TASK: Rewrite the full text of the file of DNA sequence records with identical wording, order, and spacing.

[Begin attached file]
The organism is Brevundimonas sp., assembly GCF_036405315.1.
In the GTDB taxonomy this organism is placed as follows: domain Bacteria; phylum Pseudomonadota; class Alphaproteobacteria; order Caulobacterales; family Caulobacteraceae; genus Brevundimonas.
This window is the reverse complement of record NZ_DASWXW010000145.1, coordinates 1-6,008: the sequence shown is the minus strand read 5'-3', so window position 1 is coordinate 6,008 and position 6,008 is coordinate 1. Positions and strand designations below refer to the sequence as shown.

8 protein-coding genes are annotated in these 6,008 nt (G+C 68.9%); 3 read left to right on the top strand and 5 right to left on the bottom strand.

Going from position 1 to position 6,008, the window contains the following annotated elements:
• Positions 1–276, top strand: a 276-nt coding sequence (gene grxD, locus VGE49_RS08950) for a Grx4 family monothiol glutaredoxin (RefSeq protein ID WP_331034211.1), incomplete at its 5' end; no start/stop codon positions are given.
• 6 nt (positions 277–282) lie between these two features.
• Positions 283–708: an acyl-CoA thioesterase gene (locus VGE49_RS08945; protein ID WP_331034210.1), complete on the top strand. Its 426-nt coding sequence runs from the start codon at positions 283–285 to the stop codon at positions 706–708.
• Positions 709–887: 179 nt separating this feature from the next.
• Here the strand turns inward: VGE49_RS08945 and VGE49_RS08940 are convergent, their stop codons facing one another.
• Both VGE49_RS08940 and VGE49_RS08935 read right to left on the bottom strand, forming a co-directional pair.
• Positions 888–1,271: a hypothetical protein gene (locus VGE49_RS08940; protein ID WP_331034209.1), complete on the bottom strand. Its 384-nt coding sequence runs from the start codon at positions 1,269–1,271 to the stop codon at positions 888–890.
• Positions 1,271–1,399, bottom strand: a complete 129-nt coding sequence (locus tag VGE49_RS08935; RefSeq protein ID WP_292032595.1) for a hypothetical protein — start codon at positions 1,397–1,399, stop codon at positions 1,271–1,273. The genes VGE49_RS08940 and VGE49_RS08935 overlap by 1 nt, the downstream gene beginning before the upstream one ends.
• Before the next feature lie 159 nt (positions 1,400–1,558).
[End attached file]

The organism is Brevundimonas sp., assembly GCF_036405315.1.
In the GTDB taxonomy this organism is placed as follows: domain Bacteria; phylum Pseudomonadota; class Alphaproteobacteria; order Caulobacterales; family Caulobacteraceae; genus Brevundimonas.
This window is the reverse complement of record NZ_DASWXW010000145.1, coordinates 1-6,008: the sequence shown is the minus strand read 5'-3', so window position 1 is coordinate 6,008 and position 6,008 is coordinate 1. Positions and strand designations below refer to the sequence as shown.

8 protein-coding genes are annotated in these 6,008 nt (G+C 68.9%); 3 read left to right on the top strand and 5 right to left on the bottom strand.

Going from position 1 to position 6,008, the window contains the following annotated elements:
• Positions 1–276, top strand: a 276-nt coding sequence (gene grxD, locus VGE49_RS08950) for a Grx4 family monothiol glutaredoxin (RefSeq protein ID WP_331034211.1), incomplete at its 5' end; no start/stop codon positions are given.
• 6 nt (positions 277–282) lie between these two features.
• Positions 283–708: an acyl-CoA thioesterase gene (locus VGE49_RS08945; protein ID WP_331034210.1), complete on the top strand. Its 426-nt coding sequence runs from the start codon at positions 283–285 to the stop codon at positions 706–708.
• Positions 709–887: 179 nt separating this feature from the next.
• Here the strand turns inward: VGE49_RS08945 and VGE49_RS08940 are convergent, their stop codons facing one another.
• Both VGE49_RS08940 and VGE49_RS08935 read right to left on the bottom strand, forming a co-directional pair.
• Positions 888–1,271: a hypothetical protein gene (locus VGE49_RS08940; protein ID WP_331034209.1), complete on the bottom strand. Its 384-nt coding sequence runs from the start codon at positions 1,269–1,271 to the stop codon at positions 888–890.
• Positions 1,271–1,399, bottom strand: a complete 129-nt coding sequence (locus tag VGE49_RS08935; RefSeq protein ID WP_292032595.1) for a hypothetical protein — start codon at positions 1,397–1,399, stop codon at positions 1,271–1,273. The genes VGE49_RS08940 and VGE49_RS08935 overlap by 1 nt, the downstream gene beginning before the upstream one ends.
• Before the next feature lie 159 nt (positions 1,400–1,558).